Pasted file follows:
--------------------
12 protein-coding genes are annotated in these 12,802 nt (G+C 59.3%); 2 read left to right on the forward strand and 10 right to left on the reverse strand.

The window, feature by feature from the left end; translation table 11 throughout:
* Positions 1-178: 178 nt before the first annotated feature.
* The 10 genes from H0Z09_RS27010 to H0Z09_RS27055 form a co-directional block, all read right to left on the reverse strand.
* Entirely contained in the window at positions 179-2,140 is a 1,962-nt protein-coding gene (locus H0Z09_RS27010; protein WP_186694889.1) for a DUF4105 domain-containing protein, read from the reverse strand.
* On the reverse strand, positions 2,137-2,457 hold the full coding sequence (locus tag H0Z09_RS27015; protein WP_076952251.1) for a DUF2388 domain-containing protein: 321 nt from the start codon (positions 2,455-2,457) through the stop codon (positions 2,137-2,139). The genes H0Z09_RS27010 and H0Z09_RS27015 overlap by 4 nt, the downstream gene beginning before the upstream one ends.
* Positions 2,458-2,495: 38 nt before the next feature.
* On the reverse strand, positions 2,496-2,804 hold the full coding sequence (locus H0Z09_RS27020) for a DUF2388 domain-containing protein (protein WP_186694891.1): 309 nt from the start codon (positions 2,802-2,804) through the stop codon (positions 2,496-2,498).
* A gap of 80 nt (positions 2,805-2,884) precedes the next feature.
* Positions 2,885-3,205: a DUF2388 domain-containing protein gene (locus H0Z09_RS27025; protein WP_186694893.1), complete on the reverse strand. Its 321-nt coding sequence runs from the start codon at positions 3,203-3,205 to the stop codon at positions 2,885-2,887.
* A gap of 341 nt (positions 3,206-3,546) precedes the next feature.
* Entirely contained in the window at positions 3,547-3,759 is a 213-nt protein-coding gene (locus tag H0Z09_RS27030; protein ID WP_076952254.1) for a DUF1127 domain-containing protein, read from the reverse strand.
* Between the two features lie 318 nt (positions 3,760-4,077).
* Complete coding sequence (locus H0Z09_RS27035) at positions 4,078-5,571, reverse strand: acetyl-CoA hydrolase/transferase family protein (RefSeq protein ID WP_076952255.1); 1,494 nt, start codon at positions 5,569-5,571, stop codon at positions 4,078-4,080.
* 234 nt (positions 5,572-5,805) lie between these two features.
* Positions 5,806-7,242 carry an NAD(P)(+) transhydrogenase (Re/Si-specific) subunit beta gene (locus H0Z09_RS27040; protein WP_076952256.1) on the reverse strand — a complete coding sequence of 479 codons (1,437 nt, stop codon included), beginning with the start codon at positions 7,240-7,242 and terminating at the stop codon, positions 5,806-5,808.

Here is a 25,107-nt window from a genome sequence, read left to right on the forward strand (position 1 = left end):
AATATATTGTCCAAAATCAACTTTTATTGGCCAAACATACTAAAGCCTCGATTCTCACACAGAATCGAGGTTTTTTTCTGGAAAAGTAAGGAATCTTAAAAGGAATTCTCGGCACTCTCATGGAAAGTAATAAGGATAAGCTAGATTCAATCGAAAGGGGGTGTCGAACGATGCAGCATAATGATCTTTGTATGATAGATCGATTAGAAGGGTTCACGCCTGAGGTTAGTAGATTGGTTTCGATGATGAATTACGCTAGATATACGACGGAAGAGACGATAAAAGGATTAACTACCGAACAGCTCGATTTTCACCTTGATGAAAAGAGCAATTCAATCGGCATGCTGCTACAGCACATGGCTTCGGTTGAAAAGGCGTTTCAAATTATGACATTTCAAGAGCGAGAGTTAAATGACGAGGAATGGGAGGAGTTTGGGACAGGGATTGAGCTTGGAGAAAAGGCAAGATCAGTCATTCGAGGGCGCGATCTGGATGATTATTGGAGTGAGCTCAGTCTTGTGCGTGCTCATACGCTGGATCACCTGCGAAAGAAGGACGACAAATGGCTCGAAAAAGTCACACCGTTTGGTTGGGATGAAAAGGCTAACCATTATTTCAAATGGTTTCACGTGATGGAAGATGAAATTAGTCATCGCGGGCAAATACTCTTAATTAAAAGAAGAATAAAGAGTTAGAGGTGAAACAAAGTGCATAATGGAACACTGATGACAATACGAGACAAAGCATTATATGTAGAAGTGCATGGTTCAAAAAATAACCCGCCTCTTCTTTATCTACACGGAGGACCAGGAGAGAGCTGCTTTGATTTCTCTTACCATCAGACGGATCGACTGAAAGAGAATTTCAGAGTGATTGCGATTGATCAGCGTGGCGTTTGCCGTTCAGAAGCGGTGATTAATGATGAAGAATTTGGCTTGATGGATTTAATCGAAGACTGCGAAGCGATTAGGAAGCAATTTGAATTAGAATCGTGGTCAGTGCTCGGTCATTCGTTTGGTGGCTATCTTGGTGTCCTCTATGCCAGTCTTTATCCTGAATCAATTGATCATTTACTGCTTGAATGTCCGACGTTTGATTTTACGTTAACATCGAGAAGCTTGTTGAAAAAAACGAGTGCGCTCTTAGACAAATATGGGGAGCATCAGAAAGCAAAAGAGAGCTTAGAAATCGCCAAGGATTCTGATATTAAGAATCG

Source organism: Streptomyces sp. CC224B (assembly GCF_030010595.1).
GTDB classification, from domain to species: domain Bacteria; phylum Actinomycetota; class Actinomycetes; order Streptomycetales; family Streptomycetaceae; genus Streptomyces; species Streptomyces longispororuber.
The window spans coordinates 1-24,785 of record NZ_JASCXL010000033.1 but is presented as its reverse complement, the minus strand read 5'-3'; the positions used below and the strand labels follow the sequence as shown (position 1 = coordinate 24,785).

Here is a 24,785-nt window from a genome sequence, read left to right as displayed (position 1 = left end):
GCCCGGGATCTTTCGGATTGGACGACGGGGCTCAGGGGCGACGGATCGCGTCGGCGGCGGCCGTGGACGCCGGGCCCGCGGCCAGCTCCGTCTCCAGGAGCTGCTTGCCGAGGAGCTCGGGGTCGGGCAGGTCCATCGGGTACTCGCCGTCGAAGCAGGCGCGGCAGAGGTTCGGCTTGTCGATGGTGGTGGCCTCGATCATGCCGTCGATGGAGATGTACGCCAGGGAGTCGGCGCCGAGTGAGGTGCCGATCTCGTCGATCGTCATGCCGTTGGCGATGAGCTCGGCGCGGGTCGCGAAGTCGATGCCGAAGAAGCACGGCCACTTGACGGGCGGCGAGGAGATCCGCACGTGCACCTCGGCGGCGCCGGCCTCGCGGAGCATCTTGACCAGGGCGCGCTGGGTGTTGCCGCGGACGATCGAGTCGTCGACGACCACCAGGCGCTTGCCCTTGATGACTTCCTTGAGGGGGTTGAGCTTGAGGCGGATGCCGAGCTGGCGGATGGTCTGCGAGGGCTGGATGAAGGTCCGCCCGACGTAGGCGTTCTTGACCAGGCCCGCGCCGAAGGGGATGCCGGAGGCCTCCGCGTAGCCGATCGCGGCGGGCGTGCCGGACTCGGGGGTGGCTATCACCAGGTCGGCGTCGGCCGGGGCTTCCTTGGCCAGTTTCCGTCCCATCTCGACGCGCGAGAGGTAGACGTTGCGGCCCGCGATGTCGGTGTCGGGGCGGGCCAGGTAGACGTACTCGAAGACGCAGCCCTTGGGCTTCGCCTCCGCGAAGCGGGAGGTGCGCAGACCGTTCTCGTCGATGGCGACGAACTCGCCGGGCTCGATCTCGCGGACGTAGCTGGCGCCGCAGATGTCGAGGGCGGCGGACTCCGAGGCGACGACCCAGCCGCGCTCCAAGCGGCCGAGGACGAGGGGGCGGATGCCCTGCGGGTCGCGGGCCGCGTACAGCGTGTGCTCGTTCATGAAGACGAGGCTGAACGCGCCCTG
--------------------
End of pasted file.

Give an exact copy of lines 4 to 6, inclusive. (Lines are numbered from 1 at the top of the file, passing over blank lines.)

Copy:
* The 10 genes from H0Z09_RS27010 to H0Z09_RS27055 form a co-directional block, all read right to left on the reverse strand.
* Entirely contained in the window at positions 179-2,140 is a 1,962-nt protein-coding gene (locus H0Z09_RS27010; protein WP_186694889.1) for a DUF4105 domain-containing protein, read from the reverse strand.
* On the reverse strand, positions 2,137-2,457 hold the full coding sequence (locus tag H0Z09_RS27015; protein WP_076952251.1) for a DUF2388 domain-containing protein: 321 nt from the start codon (positions 2,455-2,457) through the stop codon (positions 2,137-2,139). The genes H0Z09_RS27010 and H0Z09_RS27015 overlap by 4 nt, the downstream gene beginning before the upstream one ends.